EQUALITY. When the Institute of Health and Care Sciences grew tired of the standard pictures of what it is like to work in healthcare, they chose to engage gender photographer Tomas Gunnarsson. Akademiliv was on hand at Queen Silvia’s Children’s Hospital when the photos were taken.
Daniel Kjellberg recently completed his specialist training to become a pediatric nurse in Gothenburg, and is now working at one of the wards at Queen Silvia’s Children’s Hospital. In just a few months, it will be his turn to take parental leave with his youngest child, Olle, who also posed for pictures today. Daniel feels that the pictures often used today to portray pediatric care – with smiling children, soap bubbles, teddy bears and nurses playing with the children – give a lopsided view of reality.
“As nurses, we play a lot with the children to gain their trust so that we can do an examination or provide treatment, but there’s a more serious side to the work at the children’s hospital. I often hear from people who come here that they’re surprised about how sick the children actually are,” says Daniel.
Tomas Gunnarsson, who calls himself the gender photographer, listens to Daniel’s suggestions and largely agrees with him:
“At the same time, we have to be aware that it can be problematic if we put too much focus on technical equipment and seriousness. Then the observer will associate it with you being a man, and we instead risk reinforcing the gender norm. It’s a fine balancing act.”
They begin photographing the treatment room, where Olle who will soon turn one is enjoying the attention from both his dad and the photographer.
Everyone can become a nurse
The gender photographer’s pictures will be able to be seen on the Institute’s and university’s websites in digital format and also in advertisements and other printed materials.
The idea of engaging the gender photographer came up this past spring after the Institute’s Equal Opportunity Representative Lisen Dellenborg and Administrative Coordinator Karin Mossberg saw Tomas Gunnarsson hold a lecture on an education day. Institute Head Ingela Lundgren agreed that the Institute needed better pictures of the nursing profession and gave the go-ahead for the idea.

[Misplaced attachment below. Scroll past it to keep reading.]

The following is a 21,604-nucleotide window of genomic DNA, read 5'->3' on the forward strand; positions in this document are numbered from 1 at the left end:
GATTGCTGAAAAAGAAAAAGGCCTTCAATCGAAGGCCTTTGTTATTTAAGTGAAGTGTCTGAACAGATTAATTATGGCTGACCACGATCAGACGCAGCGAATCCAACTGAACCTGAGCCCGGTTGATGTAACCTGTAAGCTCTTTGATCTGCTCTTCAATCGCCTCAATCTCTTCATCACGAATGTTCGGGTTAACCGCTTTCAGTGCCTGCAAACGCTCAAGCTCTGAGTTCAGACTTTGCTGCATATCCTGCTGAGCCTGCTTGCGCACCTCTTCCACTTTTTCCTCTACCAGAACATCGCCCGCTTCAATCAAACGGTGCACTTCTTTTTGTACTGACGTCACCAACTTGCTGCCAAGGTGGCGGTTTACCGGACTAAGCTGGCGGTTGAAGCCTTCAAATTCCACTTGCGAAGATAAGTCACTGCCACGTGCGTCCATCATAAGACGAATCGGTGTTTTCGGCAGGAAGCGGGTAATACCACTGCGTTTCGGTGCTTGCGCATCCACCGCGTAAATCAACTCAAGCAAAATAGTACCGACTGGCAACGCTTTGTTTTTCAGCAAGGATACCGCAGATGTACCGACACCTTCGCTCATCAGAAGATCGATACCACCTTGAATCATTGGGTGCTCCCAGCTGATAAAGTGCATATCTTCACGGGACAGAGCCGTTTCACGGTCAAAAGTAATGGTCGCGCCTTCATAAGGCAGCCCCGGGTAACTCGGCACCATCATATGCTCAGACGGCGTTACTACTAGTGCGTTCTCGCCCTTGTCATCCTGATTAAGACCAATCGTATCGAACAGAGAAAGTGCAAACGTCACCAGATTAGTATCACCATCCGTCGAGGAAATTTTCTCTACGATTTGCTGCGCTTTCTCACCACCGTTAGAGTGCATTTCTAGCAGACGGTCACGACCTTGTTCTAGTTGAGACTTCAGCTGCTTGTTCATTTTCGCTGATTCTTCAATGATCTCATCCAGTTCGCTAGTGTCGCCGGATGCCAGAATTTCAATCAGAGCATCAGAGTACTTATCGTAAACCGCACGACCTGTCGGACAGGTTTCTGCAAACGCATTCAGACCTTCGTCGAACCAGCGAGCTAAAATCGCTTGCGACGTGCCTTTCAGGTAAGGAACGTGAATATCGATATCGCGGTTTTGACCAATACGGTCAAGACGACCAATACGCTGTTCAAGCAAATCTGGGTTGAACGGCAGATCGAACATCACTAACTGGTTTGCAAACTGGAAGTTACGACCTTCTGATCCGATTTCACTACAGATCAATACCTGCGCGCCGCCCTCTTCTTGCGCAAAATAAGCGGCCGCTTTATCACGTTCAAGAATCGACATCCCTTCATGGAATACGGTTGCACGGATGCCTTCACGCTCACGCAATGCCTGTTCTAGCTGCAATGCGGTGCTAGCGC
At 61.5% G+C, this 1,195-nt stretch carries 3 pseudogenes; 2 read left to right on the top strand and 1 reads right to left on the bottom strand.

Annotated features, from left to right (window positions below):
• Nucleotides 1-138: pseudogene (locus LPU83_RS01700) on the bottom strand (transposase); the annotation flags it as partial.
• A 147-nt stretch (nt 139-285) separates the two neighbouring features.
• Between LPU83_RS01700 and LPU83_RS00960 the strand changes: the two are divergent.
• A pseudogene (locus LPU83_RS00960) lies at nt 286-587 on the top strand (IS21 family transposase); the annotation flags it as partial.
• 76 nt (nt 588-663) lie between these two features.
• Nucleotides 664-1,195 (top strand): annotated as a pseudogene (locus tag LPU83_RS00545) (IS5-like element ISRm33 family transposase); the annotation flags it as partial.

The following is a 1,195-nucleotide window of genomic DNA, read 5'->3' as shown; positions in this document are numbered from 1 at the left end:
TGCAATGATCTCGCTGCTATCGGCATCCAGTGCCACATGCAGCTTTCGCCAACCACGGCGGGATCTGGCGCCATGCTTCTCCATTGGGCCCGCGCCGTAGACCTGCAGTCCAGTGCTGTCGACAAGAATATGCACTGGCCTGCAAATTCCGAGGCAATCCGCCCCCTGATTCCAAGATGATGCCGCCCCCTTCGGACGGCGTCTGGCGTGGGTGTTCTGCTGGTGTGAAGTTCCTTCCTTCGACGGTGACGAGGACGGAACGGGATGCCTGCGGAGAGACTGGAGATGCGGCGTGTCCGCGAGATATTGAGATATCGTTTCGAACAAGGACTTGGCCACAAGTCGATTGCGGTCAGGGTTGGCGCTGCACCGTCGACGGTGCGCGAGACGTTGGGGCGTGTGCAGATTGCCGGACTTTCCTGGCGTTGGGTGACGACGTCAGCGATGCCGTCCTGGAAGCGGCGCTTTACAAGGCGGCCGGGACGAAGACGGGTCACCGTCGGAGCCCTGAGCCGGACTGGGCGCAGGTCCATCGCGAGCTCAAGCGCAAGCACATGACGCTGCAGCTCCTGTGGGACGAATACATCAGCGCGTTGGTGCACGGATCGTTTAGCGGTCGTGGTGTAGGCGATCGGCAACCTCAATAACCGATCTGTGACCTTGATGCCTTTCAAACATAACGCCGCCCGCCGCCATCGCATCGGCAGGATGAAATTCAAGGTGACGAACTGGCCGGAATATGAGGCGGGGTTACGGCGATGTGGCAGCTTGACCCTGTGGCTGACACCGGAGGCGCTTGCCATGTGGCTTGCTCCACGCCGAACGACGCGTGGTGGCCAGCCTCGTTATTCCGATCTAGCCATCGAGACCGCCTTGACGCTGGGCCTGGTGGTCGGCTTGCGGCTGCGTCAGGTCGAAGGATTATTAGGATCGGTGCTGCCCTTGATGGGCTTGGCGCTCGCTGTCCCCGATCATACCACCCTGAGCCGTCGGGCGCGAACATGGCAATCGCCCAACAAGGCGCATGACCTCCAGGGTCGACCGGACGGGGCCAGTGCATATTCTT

“We want to show that being a nurse is meaningful, that it’s a very important profession to be proud of and that everyone who wants to can become a nurse regardless of sex, age, ethnicity or other background. We also want the pictures to convey a more defined and competent view of nurses, although still with warmth,” says Karin Mossberg.
Engineer or nurse?
For one study* from Uppsala University, students from ten different high schools got to read about the focus, structure and content of two different, decoded educational programs. The programs later proved to be programs to become a nurse and an engineer. In the study, the students’ interest in both of the programs was equal – regardless of gender. For both boys and girls, the most important aspects were that the profession was interesting and flexible, and not what salaries looked like.
It is nonetheless significantly more common that women choose to study to become engineers than men choose to study to become nurses.
Lisen Dellenborg, Equal Opportunity Representative at the Institute of Health and Care Sciences, confirms that notions of what men and women can do strongly affect the choice of education:
“Attracting men to programs in healthcare and nursing is a societal challenge that is larger than our individual recruitment situation, but we will now in any case be able to contribute pictures that do not reinforce the notions that exist.
“A picture is worth a 1000 words. By having more pictures in society that show contrasting views of the stereotyping of the nurse as a self-sacrificing woman, motherly or sexy, but instead emphasizing the expertise it demands, how responsible and varied the nursing profession is, we can contribute to slowly changing the perception of the nursing profession, as well as the gender coding,” says Lisen Dellenborg.
TEXT AND PHOTO: ELIN LINDSTRÖM CLAESSEN
*Footnote: The study from Uppsala University is described in closer detail in the Swedish Association of Health Professionals’ book “Genusyrsel och normuppror” [Gender delirium and norm revolution] from 2013.
You can read more about Tomas Gunnarsson, Gender Photographer, here: http://www.genusfotografen.se/